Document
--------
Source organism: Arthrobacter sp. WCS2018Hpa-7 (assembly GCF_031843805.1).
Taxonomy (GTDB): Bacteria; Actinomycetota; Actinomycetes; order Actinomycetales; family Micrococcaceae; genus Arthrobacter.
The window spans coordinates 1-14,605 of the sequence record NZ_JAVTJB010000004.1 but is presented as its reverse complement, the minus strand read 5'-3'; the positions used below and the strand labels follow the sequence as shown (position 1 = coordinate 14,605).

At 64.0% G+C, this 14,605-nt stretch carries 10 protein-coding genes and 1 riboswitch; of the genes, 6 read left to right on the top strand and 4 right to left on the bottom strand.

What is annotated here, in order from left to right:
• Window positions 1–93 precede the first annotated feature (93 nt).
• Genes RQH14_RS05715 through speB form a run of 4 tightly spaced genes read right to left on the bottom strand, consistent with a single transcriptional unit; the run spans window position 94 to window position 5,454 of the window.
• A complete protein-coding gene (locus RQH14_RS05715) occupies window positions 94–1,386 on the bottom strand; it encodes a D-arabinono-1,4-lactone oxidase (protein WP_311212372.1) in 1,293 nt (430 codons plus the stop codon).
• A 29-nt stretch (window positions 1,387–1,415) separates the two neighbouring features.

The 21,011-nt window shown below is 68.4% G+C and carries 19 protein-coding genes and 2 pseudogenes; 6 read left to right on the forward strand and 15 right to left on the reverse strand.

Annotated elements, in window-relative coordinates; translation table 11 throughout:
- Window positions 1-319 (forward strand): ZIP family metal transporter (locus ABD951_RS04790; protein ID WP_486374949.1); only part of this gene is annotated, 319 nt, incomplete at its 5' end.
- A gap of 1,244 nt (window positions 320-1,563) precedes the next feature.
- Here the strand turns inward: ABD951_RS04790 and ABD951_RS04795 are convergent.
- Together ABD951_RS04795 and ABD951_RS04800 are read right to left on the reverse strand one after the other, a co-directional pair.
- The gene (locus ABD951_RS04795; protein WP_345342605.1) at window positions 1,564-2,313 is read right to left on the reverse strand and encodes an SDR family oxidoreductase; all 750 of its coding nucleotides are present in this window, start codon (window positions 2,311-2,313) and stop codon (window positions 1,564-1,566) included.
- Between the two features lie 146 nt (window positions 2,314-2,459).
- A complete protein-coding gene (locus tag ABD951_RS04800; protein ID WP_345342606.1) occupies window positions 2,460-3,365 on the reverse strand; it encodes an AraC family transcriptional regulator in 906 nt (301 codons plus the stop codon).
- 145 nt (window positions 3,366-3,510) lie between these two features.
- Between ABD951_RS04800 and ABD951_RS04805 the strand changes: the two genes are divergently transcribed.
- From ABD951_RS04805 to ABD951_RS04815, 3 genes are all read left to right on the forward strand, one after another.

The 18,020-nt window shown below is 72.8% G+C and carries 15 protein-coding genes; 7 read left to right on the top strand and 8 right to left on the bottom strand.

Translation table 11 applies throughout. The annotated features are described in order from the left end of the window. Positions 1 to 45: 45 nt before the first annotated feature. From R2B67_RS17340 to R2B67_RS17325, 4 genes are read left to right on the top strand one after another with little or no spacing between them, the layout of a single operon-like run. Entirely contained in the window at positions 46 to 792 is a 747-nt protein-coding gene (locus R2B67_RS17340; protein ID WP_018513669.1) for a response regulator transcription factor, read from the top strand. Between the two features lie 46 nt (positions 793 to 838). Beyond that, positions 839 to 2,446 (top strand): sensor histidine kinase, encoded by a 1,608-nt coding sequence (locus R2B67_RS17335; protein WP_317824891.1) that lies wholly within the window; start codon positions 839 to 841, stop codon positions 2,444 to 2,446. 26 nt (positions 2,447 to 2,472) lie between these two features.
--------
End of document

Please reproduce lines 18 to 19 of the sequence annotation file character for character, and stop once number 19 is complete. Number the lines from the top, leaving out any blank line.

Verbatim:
- A complete protein-coding gene (locus tag ABD951_RS04800; protein ID WP_345342606.1) occupies window positions 2,460-3,365 on the reverse strand; it encodes an AraC family transcriptional regulator in 906 nt (301 codons plus the stop codon).
- 145 nt (window positions 3,366-3,510) lie between these two features.